category_outlined / Cars & Motorcycles

Autocar 23/05/2018

Autocar is the car nut’s weekly fix, delivering you a unique mix of the latest news, opinion, features, first drives of new cars and in-depth road tests – all complemented by the best photography in the business. No other magazine covers the subject you love with such enthusiasm, insight and quality every week of the year. Autocar stands for the highest quality in car journalism – and is rewarded with access to the best new cars and the biggest news stories before any of the opposition which we share with you, our readers, every week.

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51 Issues


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every major new arrival should now have an electrified option

VOLVO’S DECISION TO equip the S60 with petrol and hybrid options only (p12) would have been unthinkable a couple of years ago given Europe’s addiction to diesel. We commend Volvo for backing its announcement last year to go diesel-free with actions so soon after. Yet diesel remains a logical, sensible and natural choice for many drivers who do big motorway miles. There are car makers who will rightly continue to support and develop this technology, which is increasingly becoming electrified itself, Kia being the latest to confirm diesel hybrid plans (p13). Investment budgets must now be weighted towards the development of electrified models. No major new car should now be launched without an electrified option. After all, unlike diesel, electric power is truly global. What is urgently needed is education on the virtues…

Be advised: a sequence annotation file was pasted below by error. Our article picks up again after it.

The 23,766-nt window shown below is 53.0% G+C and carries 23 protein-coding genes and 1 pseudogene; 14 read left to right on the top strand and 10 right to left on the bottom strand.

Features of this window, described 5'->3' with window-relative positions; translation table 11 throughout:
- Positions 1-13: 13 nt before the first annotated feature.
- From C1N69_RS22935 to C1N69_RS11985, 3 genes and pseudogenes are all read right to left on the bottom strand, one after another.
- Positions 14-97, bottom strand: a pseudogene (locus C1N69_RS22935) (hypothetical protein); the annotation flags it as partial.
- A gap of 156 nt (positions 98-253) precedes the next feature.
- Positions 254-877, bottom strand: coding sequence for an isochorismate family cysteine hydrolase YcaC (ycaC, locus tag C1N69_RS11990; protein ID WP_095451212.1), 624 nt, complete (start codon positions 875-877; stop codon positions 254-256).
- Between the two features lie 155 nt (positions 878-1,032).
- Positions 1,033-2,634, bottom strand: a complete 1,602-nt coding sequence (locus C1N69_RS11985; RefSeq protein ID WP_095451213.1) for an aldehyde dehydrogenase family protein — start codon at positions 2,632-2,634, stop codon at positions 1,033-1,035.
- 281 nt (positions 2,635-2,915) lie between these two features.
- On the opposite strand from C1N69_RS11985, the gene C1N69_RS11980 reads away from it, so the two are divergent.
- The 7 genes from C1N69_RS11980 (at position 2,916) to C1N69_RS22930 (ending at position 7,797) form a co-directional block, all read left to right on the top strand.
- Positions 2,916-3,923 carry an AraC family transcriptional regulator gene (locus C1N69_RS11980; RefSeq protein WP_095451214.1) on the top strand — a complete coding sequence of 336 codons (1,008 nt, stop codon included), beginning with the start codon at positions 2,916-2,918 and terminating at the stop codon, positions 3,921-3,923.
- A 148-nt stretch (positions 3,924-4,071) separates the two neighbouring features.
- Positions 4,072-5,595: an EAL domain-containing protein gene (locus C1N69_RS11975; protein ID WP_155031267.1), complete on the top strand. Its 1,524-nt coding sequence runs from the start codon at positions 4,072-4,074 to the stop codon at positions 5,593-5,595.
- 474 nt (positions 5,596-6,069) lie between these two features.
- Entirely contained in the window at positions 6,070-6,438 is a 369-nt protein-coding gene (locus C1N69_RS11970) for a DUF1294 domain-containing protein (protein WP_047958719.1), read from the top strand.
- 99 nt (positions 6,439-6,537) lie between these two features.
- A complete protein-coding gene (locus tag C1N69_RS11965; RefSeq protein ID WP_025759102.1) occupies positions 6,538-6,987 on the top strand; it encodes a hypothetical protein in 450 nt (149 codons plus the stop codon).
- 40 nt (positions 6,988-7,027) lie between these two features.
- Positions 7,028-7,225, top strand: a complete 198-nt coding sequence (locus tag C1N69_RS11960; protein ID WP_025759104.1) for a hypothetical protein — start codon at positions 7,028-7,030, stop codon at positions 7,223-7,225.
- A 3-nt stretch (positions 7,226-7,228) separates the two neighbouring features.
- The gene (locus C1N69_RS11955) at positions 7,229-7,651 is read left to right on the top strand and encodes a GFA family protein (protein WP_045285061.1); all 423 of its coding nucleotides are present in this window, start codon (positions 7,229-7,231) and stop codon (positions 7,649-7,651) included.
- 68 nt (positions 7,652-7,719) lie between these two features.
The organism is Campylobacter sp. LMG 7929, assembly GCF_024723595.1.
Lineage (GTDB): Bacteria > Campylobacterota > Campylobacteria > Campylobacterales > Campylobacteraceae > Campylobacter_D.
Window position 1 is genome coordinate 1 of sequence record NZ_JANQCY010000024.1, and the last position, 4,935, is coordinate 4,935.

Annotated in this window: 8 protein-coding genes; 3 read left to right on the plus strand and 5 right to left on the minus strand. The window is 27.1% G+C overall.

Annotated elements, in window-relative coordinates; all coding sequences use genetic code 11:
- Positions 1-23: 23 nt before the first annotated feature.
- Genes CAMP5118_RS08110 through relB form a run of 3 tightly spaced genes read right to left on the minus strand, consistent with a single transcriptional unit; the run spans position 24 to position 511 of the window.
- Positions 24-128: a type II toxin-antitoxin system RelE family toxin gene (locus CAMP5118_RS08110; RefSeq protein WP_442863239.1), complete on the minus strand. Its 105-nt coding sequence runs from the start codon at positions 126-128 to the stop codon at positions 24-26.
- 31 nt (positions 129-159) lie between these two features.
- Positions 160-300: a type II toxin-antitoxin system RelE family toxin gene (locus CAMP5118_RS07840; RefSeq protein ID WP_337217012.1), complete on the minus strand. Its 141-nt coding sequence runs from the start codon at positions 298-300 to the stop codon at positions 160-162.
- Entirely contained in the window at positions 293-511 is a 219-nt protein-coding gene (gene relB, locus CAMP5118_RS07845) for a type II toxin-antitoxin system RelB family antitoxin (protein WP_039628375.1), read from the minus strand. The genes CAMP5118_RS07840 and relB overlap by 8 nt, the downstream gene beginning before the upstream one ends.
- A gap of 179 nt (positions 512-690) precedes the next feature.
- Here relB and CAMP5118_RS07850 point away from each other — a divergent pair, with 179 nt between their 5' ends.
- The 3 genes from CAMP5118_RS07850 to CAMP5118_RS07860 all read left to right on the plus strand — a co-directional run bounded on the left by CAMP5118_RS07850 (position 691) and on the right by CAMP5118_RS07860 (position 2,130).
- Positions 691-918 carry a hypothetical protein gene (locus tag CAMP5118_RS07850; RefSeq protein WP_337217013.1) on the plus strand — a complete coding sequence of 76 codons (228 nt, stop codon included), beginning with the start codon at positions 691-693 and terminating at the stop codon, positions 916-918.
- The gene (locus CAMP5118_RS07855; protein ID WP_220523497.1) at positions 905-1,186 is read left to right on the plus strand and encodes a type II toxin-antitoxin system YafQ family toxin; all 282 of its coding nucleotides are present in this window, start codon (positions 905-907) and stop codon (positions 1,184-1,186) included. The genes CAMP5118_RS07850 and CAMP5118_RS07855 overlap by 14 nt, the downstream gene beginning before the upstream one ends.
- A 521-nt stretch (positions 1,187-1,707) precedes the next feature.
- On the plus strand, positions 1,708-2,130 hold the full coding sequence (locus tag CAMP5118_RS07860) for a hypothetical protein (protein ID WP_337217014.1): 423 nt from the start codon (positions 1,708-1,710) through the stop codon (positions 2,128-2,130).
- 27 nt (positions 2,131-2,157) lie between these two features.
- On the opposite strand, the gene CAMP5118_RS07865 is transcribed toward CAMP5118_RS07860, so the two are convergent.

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tesla could look to china to deliver crucial new model y

Tesla’s upcoming Model Y crossover could be the company’s most important model yet, finally propelling it into a long promised self-sustainable future, according to the latest information from the supply industry and hints from company boss Elon Musk. Although the Model Y is set to be based on the structure that underpins the existing Model 3 saloon, the fourth vehicle in Tesla’s range will be produced in a radically different way to its predecessors. Autocar understands that the Model Y could be built outside the US, is likely to feature a new electrical architecture and will be more thoroughly resolved from a manufacturing perspective. Perhaps most importantly, though, it will compete in a much bigger market segment than the troubled Model 3. Industry experts believe the demand for pure-electric crossovers will explode…

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is tesla moving too quickly?

Tesla has long acted more like a tech company than a car company, so perhaps it is not a surprise that the speed of innovation could make the Model 3 look like yesterday’s electric vehicle within 24 months. On paper, the Model Y is a better bet for securing Tesla’s medium-term future. It’s a crossover, the type of vehicle that is rapidly becoming the norm, and it should include new tech which spells the end for the incredibly complex and expensive conventional wiring loom. Furthermore, lessons learned from the difficult build of the Model 3 can be incorporated into a new production system. And China’s thawing of restrictions on foreign manufacturers opens a massive opportunity to build a new car plant. However, Tesla has to manage to stay solvent for another 24 months…